Welcome to our round table! Each participant writes one blog post about his or her experiences with distributing scientific software. You are invited to post. More information here.


Dag Sverre Seljebotn

Introducing myself

I'm a Ph. D. student doing statistical analysis of the cosmic microwave background (Institute of
Theoretical Astrophysics, Oslo, Norway). This is a very Fortran-oriented place, with only a couple of Python developers.

I'm one of the developers of Cython. I also worked for some months helping Enthought to port SciPy to .NET.

In a couple of months the institute will likely be buying a small cluster (~700 cores).  The upside is we don't have to use a certain ever-failing cluster (which will remain unnamed) nearly so much. The downside is we need to build all those libraries yet again.

My Ph. D. project is to rewrite an existing code so that it can scale up to higher resolutions than today (including work on statistical methods and preconditioners).  My responsibility will be the computationally heavy part of the program. The current version is 10k lines of Fortran code, the rewritten version will likely be a mix of Python, Cython, C and Fortran. MPI code with many dependencies: Libraries for dense and sparse linear algebra, Fourier transforms, and
spherical harmonic transforms.

What I have tried

During my M. Sc. I relied on a Sage install:

  • It got so heavily patched with manually installed packages that I never dared upgrade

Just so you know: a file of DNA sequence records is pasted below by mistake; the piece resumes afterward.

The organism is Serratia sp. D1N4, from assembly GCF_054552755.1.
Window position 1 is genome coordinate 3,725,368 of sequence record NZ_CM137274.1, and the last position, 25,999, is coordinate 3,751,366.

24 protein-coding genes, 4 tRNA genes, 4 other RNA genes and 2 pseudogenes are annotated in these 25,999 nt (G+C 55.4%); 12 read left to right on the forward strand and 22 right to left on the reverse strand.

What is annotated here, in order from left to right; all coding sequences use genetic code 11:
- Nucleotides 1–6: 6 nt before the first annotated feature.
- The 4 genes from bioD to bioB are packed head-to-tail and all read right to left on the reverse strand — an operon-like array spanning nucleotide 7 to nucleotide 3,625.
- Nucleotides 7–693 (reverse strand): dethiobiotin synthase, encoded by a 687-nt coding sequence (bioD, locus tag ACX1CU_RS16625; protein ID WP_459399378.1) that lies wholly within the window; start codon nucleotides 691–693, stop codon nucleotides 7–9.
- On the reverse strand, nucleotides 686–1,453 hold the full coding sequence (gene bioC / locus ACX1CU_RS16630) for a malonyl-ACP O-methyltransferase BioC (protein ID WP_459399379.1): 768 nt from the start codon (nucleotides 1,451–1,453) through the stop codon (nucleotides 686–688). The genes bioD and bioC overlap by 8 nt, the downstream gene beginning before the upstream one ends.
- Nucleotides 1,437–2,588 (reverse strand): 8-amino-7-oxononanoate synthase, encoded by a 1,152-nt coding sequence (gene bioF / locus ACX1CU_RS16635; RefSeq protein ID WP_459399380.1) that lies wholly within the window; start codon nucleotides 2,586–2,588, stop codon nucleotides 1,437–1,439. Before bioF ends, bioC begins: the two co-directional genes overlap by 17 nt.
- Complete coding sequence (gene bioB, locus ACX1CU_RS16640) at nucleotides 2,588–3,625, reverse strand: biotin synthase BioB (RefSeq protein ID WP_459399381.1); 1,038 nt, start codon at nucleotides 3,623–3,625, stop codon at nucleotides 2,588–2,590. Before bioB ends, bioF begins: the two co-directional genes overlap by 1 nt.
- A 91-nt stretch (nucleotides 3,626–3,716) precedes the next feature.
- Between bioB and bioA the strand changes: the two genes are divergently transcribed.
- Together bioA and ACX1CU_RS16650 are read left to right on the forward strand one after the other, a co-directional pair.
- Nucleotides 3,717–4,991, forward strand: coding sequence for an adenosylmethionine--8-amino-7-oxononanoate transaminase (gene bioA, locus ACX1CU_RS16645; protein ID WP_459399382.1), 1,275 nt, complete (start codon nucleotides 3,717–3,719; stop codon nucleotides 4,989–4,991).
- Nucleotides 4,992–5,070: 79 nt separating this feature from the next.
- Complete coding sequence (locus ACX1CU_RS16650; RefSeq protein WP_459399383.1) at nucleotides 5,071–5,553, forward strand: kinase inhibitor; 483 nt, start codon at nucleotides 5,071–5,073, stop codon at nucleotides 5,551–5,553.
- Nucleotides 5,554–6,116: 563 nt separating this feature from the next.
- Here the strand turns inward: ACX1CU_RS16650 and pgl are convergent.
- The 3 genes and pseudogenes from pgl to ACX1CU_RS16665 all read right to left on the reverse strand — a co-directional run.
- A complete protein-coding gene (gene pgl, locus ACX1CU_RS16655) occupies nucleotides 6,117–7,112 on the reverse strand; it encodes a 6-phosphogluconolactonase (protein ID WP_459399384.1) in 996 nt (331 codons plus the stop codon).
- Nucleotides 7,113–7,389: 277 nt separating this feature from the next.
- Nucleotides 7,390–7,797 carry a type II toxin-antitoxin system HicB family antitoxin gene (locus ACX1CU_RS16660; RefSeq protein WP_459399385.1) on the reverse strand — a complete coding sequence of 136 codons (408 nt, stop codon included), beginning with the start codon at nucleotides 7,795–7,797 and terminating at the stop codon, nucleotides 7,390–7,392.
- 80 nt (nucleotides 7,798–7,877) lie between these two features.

• matplotlib was botched and needed configuration + rebuild (no GUI support)
  • NumPy was built with ATLAS, which produced erronous results on my machine, and I made the NumPy SPKG work with Intel MKL
  • I needed to work both on my own computer and the cluster, and keep my heavily patched setups somewhat consistent. I started writing SPKGs to do this, but it was more pain than gain
  • I still ended up with a significant body of C and Fortran code in $HOME/local, and Python code in $PYTHONPATH.

In the end I started afresh with EPD, simply because the set of packages that I wanted was larger and the set of packages I didn't want smaller. My current setup is a long $PYTHONPATH of the code I modify, and EPD + manually easy_install'ed packages. There are probably better ways of using EPD, but I don't want to invest in something which only solves one half of my problems.

In search of a better solution I've tried Gentoo Prefix and Nix. Both of these were a bit difficult to get started with (Nix much better though), and also assumed that you wanted to build everything, including gcc and libc. Building its own libc makes it incompatible with any shared libraries on the "host" machine, so it's an all-or-nothing approach, and I didn't dare make the commitment.

None of the popular solutions solve my problems. They work great for the target communities --Mathematicians in the case of Sage, scientists not using clusters or GPLed code in the case of EPD -- but nobody has a system for "PhD students who uses a software stack that cluster admins have barely heard of, C/Fortran libraries that the Python community has never heard of, and need to live on bleeding edge on some components (Cython, NumPy) but cares less about the bleeding edge of other components (matplotlib, ipython)".